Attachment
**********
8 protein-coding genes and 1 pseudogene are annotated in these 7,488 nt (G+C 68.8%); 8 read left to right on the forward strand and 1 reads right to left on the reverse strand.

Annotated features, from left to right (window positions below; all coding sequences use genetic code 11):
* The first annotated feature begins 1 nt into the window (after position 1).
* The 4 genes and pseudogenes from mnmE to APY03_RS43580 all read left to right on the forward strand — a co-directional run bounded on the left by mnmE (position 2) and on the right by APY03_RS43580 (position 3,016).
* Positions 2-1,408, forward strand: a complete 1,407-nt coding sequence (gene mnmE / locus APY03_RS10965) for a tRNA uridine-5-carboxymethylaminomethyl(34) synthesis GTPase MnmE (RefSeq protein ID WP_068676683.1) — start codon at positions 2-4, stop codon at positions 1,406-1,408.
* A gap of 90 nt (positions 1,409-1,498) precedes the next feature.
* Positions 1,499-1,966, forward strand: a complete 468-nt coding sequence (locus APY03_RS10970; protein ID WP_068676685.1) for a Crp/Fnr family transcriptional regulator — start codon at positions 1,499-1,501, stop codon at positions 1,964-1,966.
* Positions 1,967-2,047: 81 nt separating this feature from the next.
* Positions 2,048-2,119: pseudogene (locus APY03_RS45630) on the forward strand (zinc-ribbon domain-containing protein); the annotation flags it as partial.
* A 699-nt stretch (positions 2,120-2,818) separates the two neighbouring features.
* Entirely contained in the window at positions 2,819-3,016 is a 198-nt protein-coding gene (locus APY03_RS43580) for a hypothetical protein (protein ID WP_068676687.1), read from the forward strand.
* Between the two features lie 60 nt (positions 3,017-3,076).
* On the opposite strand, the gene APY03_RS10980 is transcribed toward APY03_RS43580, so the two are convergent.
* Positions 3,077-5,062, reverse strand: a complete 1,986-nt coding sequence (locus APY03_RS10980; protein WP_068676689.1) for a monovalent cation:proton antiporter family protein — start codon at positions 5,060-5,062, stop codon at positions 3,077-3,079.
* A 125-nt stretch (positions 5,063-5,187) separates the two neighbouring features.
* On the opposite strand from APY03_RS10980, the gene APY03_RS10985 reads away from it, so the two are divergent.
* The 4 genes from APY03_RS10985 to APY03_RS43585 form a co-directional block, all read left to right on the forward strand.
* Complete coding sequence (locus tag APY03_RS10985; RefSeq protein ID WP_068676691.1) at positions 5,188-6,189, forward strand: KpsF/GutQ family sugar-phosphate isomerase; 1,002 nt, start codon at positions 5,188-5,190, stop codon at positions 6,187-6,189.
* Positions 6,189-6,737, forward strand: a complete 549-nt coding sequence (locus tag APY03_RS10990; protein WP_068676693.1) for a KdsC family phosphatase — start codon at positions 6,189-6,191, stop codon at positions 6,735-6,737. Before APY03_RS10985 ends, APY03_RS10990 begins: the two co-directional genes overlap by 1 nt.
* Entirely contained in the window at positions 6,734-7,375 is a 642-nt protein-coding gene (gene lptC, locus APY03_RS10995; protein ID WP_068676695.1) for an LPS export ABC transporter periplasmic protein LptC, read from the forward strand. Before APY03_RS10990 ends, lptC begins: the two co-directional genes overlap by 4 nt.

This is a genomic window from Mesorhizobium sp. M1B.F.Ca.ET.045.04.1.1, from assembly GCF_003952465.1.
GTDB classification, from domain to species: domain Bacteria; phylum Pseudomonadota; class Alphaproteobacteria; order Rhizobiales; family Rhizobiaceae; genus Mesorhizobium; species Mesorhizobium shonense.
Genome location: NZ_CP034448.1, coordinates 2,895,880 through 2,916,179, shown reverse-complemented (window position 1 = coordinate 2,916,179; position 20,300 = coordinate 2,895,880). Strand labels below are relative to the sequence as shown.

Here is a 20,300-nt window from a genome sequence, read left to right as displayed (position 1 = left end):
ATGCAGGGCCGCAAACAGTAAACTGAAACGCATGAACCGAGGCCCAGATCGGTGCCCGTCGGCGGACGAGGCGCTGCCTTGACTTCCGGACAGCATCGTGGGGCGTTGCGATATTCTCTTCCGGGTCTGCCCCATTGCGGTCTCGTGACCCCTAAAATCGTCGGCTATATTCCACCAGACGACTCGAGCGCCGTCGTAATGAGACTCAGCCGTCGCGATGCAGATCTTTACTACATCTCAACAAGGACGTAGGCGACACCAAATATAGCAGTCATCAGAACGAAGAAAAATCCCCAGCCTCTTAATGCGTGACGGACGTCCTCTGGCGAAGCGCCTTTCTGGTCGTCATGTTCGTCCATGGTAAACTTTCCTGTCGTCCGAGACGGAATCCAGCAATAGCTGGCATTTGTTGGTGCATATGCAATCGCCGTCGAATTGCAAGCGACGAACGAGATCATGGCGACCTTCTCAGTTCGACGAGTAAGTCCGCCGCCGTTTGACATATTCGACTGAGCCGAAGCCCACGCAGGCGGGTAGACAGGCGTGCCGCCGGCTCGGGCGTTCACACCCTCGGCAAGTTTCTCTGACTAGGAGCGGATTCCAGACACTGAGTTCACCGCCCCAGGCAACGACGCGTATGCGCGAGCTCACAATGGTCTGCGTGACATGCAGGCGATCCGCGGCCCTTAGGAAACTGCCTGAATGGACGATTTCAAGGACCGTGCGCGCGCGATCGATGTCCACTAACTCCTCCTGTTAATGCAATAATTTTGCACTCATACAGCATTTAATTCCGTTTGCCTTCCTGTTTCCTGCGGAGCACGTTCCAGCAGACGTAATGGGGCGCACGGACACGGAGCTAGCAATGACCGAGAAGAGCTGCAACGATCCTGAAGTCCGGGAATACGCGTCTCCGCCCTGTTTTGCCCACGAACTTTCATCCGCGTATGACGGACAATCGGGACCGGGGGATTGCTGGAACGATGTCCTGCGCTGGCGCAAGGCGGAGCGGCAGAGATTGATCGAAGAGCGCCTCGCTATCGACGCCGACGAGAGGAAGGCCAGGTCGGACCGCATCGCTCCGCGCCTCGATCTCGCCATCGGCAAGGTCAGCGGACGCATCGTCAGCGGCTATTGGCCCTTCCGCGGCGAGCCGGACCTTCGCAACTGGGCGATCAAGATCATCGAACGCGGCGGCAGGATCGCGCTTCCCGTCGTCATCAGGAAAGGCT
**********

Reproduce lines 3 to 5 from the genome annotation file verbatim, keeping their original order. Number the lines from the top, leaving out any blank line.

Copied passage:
* The first annotated feature begins 1 nt into the window (after position 1).
* The 4 genes and pseudogenes from mnmE to APY03_RS43580 all read left to right on the forward strand — a co-directional run bounded on the left by mnmE (position 2) and on the right by APY03_RS43580 (position 3,016).
* Positions 2-1,408, forward strand: a complete 1,407-nt coding sequence (gene mnmE / locus APY03_RS10965) for a tRNA uridine-5-carboxymethylaminomethyl(34) synthesis GTPase MnmE (RefSeq protein ID WP_068676683.1) — start codon at positions 2-4, stop codon at positions 1,406-1,408.